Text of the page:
1. Thomson CD. Assessment of requirements for selenium and adequ...

    Show More
    Conflict of Interest:
    None declared.
  • Published on:
    Re: Relative selenium insufficiency is a risk factor for developing severe Graves' orbitopathy

    Lumyongsatien et al. investigated the risk of relative selenium (Se) insufficiency for the development of disease severity in 100 patients with Graves' orbitopathy (GO) (1). Thirty-two patients had mild GO and 68 had severe GO, and the adjusted odds ratio (OR) (95% confidence interval [CI]) of Se level ≤93 µg/L for severe GO development was 8.14 (2.39 to 27.75). Abnormal thyroid status was also a risk factor for severe GO, presenting adjusted OR (95% CI) of 3.24 (1.04 to 10.04). The authors concluded that Se ≤93 µg/L was a risk factor for severe GO development, and I have a comment about their study.

    The authors conducted a receiver operating characteristic curve analysis to determine the cut-off point for detecting severe GO, but the area under the curve was not so large in Figure 1. In addition, 95% CI for the adjusted OR presented a wide range. This means that ability of differentiating severe GO from mild GO by using serum Se may not be high, although there was a statistical significance. In addition, there is a need of study to specify the dose-response relationship between serum Se levels and severity of GO by including Graves' disease without orbitopathy. Anyway, further study is needed to determine the appropriate cut-off point of serum Se for detecting severe GO.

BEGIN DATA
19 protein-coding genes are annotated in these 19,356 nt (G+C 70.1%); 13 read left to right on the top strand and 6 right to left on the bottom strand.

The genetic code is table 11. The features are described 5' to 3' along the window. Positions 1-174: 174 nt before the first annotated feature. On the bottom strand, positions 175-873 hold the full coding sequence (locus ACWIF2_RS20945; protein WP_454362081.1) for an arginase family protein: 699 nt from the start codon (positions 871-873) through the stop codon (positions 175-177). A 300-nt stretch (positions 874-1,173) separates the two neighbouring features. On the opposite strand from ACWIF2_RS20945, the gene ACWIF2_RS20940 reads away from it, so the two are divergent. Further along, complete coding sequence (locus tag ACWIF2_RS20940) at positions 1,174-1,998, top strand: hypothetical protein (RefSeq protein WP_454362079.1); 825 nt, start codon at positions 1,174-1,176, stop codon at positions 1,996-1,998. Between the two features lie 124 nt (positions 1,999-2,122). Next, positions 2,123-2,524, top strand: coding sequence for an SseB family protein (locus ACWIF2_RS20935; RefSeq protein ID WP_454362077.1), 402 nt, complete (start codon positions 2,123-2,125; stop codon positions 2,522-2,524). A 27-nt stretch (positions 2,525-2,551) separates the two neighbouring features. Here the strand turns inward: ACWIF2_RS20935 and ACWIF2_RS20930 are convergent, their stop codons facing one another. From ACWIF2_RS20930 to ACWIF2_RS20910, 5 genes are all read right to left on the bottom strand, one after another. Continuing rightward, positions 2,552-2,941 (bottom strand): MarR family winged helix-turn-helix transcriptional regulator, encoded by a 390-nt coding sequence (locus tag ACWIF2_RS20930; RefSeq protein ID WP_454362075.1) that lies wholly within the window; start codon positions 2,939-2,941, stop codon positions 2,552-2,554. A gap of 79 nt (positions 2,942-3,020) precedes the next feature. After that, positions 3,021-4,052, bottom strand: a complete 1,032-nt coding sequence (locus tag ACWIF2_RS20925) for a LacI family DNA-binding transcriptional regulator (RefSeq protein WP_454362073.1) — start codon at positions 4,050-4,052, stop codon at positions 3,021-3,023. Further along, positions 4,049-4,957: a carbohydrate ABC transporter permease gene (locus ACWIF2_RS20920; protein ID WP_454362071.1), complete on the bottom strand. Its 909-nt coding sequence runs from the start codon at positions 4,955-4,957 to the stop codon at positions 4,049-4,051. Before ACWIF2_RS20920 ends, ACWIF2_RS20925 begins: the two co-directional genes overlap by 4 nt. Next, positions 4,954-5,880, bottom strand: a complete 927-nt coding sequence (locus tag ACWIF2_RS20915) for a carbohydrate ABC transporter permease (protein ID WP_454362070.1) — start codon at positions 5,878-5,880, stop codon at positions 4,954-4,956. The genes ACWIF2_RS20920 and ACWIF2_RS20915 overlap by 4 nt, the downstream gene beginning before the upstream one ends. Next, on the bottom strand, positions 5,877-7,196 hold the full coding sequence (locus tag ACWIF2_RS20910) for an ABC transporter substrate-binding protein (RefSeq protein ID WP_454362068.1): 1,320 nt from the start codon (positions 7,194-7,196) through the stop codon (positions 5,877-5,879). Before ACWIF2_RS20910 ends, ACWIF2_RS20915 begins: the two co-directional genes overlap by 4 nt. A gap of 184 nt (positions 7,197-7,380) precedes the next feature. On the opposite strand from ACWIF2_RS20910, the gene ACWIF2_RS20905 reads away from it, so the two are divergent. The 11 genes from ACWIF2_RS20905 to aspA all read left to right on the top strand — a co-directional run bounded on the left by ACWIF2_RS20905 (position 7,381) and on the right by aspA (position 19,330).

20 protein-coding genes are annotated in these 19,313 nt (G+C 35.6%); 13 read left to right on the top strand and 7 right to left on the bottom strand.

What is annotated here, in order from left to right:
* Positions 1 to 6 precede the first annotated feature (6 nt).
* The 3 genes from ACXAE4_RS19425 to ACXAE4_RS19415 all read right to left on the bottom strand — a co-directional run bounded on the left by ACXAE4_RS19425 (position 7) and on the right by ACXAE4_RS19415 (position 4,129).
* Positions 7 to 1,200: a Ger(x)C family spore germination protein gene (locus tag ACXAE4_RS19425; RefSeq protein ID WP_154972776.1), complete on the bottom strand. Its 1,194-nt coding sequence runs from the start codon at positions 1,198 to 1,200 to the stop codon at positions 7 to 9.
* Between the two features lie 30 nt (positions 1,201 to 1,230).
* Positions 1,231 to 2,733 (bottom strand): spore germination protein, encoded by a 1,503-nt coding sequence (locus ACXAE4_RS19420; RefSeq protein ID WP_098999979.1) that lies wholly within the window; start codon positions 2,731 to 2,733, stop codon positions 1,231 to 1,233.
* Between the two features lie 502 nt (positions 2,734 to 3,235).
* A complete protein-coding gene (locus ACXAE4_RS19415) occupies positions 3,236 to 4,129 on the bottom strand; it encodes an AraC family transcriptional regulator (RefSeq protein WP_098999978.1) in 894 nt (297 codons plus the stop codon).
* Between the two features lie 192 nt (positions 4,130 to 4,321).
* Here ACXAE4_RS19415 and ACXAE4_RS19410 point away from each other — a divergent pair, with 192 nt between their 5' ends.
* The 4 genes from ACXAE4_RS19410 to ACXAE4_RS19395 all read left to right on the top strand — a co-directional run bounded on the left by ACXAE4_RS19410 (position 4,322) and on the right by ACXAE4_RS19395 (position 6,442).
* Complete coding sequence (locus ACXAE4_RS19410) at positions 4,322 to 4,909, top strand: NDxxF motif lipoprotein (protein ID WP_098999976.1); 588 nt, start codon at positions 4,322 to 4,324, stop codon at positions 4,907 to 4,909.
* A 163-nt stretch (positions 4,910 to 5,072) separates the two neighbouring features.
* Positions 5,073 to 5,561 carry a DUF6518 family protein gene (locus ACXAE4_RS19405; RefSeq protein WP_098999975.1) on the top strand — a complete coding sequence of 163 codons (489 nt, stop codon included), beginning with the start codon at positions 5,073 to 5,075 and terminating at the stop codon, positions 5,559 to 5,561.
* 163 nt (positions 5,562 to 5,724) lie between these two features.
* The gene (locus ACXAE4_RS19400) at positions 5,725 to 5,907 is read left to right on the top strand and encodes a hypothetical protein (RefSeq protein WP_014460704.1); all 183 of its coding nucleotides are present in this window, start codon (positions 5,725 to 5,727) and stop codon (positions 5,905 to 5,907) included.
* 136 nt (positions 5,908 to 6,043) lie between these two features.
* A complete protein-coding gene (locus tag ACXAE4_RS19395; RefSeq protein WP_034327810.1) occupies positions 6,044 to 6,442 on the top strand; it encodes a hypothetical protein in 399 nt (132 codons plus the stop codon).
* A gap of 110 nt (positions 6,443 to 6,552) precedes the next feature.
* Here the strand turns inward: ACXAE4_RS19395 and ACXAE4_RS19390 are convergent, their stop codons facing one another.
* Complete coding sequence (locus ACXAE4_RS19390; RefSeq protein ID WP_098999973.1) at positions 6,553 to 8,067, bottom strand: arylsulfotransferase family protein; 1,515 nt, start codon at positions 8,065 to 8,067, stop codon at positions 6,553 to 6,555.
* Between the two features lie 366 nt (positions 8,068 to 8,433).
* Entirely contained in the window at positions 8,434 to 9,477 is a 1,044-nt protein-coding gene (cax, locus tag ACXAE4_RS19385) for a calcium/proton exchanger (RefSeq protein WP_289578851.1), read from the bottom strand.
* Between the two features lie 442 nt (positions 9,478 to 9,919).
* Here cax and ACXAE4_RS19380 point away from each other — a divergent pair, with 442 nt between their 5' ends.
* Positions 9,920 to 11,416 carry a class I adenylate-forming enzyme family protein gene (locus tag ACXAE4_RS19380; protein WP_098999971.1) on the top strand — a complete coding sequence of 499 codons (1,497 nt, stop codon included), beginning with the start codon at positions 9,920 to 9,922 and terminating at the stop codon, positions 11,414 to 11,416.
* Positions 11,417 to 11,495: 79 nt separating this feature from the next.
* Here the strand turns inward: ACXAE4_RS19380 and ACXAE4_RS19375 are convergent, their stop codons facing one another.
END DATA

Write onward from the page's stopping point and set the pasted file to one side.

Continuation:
1. Lumyongsatien M, Bhaktikamala U, Thongtong P, et al. Relative selenium insufficiency is a risk factor for developing severe Graves' orbitopathy: a case-con...

    Show More
    Conflict of Interest:
    None declared.